What drew you to Two Mile Hollow?
I was immediately drawn to the underlying dialogue of the play, which is calling out the underrepresentation of People of Color in casting decisions, specifically Asian Pacific Islander. I liked the idea of these POC playing White characters, as many movies as of late have had the reverse where White actors were cast to play characters culturally known to be POC (Ghost in the Shell, Doctor Strange, Aloha, etc.). I think it’s an important dialogue of our time and this play gives the opportunity to show POC can bring in the sales and numbers to a production.
What was your design inspiration for the show?
When I was asked what direction I would take if offered the design position, I shared this music video by Dumbfoundead. Take a moment to check it out. I’ll wait … So, the opening shot of the family really inspired me. Seeing POC playing outside their race for political effect. The use of blonde wigs, that looked natural and not forced. The Preppy clothing style, that harks to “Old Money” and its legacy. I really liked the aesthetic. With that being said, I also went to middle and high school right next to the University of Virginia and Monticello (Thomas Jefferson’s Plantation) and thus, I grew up around lots of Prep style, and Ya’ll, UVA is Classic Prep and Old Money with an Ivy League feel and a dash of conservatism. (In its defense, six months after the far right rallies and tragedies of last year, they elected their first Black Female Mayor). Overall I was inspired by my home in Charlottesville, and Prep Culture. Which goes a lot deeper than I thought. I wanted to do justice to the art of dressing Prep and my experiences growing up.
I love that I am in a diverse setting where we can dialogue about anything. I am also fortunate that I have previously worked with multiple people in the cast and production team. It really feels like home. I also love it when my designs become a reality during the first fitting. It’s exciting to see all your hard work come to fruition. Honestly, there are two big challenges to this production. One is making these characters look wealthy and Preppy without going bankrupt. Two is drawing the line between caricature and honest representation of Preppy White Culture. The costumes can’t be comical, they must be true and real. If they are overdone we run the risk of portraying Whiteface, so I have to find a balance that is honest yet recognizable by the audience. As for making these characters look wealthy, I give this example. A popular staple in Prep culture/style is a 3-button Navy Blazer. One of the preferred places to purchase one is Brooks Brothers. This simple, non-fitted blazer starts at $373.00 … On. Sale. Let that sink in. It has not been easy trying to find classic natural fiber pieces for a discount. My friends have been thrift stores in specific locations, where people who normally wear Preppy fashion may donate.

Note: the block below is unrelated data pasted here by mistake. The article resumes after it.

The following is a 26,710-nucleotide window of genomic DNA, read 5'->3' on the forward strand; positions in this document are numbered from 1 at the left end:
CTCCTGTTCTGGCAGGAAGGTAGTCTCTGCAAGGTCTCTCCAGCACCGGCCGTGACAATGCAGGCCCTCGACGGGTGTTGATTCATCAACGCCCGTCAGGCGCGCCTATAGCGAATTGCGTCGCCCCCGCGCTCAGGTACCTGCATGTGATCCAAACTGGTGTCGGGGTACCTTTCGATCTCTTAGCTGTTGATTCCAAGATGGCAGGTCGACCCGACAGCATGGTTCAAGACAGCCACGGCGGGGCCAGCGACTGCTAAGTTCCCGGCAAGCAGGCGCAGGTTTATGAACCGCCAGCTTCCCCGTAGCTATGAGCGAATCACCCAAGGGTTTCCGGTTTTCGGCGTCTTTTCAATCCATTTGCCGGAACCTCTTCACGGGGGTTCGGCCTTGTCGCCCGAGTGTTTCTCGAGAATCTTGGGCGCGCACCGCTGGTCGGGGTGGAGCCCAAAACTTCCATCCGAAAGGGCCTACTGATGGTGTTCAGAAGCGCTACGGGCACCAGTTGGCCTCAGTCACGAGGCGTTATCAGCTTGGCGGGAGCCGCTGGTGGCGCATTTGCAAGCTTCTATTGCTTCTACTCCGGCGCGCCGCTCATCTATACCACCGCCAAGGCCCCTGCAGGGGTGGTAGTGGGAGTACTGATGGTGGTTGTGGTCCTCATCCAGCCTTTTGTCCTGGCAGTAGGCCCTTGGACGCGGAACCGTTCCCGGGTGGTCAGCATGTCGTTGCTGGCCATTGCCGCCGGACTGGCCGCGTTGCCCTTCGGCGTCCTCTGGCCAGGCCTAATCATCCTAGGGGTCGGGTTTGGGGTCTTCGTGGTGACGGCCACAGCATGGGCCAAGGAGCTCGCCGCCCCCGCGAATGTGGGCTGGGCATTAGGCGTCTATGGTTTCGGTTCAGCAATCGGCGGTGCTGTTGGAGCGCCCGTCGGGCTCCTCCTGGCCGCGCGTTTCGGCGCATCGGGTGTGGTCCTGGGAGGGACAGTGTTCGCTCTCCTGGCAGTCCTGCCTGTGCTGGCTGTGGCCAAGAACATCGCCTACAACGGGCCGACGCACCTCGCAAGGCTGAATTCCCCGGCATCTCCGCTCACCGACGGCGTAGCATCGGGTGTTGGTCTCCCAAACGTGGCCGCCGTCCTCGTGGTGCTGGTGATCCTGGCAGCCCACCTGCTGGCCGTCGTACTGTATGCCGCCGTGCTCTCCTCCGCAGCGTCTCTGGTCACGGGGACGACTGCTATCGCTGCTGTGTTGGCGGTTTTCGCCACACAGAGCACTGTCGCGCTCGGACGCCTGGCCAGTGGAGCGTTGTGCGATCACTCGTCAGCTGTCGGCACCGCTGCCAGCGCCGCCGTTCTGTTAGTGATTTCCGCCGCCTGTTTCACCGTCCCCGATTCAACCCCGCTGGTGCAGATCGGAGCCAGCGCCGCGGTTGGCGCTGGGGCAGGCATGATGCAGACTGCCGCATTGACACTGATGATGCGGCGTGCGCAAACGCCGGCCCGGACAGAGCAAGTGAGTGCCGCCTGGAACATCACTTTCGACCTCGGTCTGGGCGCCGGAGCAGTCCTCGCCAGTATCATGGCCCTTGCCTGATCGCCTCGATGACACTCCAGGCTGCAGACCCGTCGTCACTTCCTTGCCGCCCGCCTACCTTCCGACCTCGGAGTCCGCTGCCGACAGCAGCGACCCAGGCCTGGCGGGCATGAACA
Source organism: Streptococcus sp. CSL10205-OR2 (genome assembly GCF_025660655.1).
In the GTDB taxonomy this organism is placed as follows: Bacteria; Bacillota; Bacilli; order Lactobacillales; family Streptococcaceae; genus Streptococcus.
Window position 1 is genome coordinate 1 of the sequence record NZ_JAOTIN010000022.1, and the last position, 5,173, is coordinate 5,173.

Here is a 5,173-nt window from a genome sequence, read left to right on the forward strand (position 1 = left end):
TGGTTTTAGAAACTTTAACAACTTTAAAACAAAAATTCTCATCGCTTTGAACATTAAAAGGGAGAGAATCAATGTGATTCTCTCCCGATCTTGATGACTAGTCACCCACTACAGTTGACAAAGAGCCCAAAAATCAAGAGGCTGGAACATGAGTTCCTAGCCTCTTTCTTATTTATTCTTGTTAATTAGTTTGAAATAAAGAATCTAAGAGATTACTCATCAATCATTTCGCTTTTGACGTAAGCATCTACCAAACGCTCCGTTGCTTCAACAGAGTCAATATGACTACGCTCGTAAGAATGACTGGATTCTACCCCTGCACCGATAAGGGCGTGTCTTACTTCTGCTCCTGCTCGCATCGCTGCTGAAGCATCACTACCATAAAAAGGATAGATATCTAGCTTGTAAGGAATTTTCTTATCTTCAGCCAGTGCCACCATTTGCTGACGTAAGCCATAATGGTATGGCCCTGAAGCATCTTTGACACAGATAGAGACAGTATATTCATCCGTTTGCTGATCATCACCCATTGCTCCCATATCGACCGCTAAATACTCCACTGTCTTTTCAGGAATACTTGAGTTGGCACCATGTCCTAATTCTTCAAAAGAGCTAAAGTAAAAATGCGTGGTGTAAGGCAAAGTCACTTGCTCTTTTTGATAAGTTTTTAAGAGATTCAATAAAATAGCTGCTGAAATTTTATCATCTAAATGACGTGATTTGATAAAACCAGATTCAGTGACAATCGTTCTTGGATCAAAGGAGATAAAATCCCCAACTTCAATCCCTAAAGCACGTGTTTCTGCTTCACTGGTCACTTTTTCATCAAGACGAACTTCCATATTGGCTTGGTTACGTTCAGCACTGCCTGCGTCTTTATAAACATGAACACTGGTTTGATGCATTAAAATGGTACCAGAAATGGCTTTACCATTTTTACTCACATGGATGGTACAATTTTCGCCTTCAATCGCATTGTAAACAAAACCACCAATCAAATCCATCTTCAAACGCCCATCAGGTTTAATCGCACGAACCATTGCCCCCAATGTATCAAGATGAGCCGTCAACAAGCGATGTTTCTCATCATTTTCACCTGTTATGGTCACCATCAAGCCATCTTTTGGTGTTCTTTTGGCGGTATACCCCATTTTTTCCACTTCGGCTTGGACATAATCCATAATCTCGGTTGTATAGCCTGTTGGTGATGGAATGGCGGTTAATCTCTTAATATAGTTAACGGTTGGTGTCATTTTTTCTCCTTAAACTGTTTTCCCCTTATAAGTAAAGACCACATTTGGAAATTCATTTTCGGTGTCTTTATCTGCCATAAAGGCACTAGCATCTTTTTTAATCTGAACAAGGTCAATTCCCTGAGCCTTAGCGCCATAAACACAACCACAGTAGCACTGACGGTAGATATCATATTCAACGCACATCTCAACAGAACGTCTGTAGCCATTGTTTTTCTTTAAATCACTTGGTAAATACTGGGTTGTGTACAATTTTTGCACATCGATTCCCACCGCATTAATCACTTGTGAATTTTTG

What do you enjoy most about being a costume designer?
As I had mentioned above, I really do enjoy seeing my designs come to life. That first fitting reaffirms all that I do. It means I can break down a character, take measurements to successfully find clothing that fits another human, and confirms my research. What it really comes down to is, I love to create something from nothing. I enjoy taking base ingredients and making something new. It’s why I enjoy sewing. When it comes to design, I think of The Text as my base. The Text informs my research and then I can create a design, which in turn becomes the base for all the outfits I pull. I think of my designs as a puzzle, I get to figure out where I can find what, and it’s like this really fun game where I get to draw a picture and recreate it. That’s what I love about costume design.